I have taken a look again at that (6400 ISO) photo of my desk. In the Edit mode of QU it really only starts to remove the noise when I call up the Chroma setting. Maybe for the slider that it the 'wrong sort of noise' (in GB our bureaucrats tell us they can't clean our roads if we get the wrong sort of snow, or the rails when we get the wrong sort of leaves on the lines).

It's hard for me to tell what kind of noise is in the file as software like Noiseware doesn't work with RAWs.

We've probably pushed this slider chat to the limit now but I am sending you the RAW in question. Feel free to ignore it and move on to more interesting things.....

Tony

« Last Edit: June 13, 2014, 10:27:44 AM by tonygamble » Logged
Fred A
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« Reply #39 on: June 13, 2014, 03:15:10 PM »

Quote
We've probably pushed this slider chat to the limit now but I am sending you the RAW in question. Feel free to ignore it and move on to more interesting things.....

Oh No!
We finally have an image that is bad... thank you for your patience.
Your choice. I can make a video for you, or a dissertation here, or both!
Let me make the video, and then you will understand.   If you are irritated by the facts within the video, then it will be between us.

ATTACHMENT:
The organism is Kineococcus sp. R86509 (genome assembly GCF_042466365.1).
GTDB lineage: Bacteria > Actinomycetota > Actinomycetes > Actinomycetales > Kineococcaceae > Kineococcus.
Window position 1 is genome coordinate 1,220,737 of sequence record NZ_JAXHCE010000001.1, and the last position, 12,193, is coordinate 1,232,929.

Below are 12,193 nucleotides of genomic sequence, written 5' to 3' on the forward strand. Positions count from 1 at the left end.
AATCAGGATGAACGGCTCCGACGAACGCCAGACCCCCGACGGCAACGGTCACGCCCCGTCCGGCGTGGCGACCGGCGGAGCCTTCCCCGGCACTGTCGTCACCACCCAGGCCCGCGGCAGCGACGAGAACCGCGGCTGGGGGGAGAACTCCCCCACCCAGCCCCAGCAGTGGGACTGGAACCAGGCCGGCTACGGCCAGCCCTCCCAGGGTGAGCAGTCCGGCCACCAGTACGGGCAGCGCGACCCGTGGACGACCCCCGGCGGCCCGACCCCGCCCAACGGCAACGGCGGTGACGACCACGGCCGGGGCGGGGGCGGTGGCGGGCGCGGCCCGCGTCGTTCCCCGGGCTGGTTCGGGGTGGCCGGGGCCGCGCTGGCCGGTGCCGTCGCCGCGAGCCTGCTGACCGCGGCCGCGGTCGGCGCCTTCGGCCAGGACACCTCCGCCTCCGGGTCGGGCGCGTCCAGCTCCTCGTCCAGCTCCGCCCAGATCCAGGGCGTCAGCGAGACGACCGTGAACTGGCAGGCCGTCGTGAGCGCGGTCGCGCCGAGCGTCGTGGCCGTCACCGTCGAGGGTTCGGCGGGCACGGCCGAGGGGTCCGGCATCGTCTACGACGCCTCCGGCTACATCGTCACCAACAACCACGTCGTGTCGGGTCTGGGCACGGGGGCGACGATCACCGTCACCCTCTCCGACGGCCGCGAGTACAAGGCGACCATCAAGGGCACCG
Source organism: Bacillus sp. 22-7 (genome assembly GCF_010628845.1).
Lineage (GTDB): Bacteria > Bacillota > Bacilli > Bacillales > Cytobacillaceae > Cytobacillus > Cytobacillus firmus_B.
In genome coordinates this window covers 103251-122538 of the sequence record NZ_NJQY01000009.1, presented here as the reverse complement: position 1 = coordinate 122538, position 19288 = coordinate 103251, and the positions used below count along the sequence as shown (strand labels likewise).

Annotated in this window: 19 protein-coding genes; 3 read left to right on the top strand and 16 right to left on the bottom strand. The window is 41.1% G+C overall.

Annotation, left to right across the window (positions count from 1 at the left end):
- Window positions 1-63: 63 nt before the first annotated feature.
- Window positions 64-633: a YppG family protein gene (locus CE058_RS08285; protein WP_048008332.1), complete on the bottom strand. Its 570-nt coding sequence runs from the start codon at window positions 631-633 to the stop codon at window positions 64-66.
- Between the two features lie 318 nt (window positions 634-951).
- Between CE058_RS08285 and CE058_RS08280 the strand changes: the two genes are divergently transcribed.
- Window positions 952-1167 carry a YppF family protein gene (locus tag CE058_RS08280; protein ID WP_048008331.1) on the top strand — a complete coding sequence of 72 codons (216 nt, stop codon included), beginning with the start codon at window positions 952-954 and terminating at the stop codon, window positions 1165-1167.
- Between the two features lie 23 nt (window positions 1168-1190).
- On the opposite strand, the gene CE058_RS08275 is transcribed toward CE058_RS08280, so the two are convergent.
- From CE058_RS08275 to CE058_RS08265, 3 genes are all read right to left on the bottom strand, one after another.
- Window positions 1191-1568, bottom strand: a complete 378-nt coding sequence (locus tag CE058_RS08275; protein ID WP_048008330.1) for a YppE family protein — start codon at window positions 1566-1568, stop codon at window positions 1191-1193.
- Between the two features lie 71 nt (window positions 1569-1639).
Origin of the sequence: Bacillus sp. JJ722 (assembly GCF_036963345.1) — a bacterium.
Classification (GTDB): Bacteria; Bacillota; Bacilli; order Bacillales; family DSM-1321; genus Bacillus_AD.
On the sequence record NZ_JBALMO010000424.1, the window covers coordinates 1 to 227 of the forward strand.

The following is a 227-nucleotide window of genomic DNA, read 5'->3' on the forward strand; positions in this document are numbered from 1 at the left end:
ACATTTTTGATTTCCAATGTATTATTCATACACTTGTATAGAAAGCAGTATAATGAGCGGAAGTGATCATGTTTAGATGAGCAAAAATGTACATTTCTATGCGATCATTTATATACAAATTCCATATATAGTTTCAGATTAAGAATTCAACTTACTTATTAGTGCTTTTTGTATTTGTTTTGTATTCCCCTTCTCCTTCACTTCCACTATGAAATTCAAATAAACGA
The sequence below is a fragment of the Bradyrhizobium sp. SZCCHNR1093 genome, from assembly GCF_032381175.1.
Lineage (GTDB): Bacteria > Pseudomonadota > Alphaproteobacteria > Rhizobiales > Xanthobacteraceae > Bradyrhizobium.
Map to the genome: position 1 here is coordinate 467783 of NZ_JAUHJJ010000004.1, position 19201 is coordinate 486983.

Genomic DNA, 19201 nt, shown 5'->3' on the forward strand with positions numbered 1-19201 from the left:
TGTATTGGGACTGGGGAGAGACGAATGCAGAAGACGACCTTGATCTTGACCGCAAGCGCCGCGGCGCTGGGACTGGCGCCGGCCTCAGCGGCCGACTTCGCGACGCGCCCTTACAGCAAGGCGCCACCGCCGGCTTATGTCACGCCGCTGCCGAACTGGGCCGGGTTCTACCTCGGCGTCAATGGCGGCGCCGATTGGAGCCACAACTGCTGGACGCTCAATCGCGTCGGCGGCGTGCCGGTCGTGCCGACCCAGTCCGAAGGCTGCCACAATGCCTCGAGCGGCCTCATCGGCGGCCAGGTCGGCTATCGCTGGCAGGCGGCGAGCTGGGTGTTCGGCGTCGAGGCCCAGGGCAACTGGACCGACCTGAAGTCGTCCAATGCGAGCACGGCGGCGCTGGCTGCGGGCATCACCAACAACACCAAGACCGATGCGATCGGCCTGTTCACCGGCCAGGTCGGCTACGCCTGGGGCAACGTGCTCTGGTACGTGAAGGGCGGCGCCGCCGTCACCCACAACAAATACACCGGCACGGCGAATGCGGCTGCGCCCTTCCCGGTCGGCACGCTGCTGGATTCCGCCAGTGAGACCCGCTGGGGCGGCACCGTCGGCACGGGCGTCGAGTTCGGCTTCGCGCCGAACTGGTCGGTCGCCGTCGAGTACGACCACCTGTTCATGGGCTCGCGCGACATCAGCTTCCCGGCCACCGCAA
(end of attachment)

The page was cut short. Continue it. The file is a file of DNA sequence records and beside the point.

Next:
Fred
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tonygamble
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« Reply #40 on: June 13, 2014, 03:21:38 PM »

Thanks Fred,

Your videos usually sort me out.

Remember I am particularly interested in setting that slider.

Then I realise you will want to go into edit. I'll be fascinated as to how you match noise removal against definition retention. You know I am an available light fanatic - so it'll show me the light (poor pun).

Tony
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Jeff
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« Reply #41 on: June 13, 2014, 03:31:00 PM »

Quote
We've probably pushed this slider chat to the limit now but I am sending you the RAW in question. Feel free to ignore it and move on to more interesting things.....

Oh No!
We finally have an image that is bad... thank you for your patience.
Your choice. I can make a video for you, or a dissertation here, or both!
Let me make the video, and then you will understand.   If you are irritated by the facts within the video, then it will be between us.

Fred


I look forward to a video, could be very helpful

Jeff
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Terry-M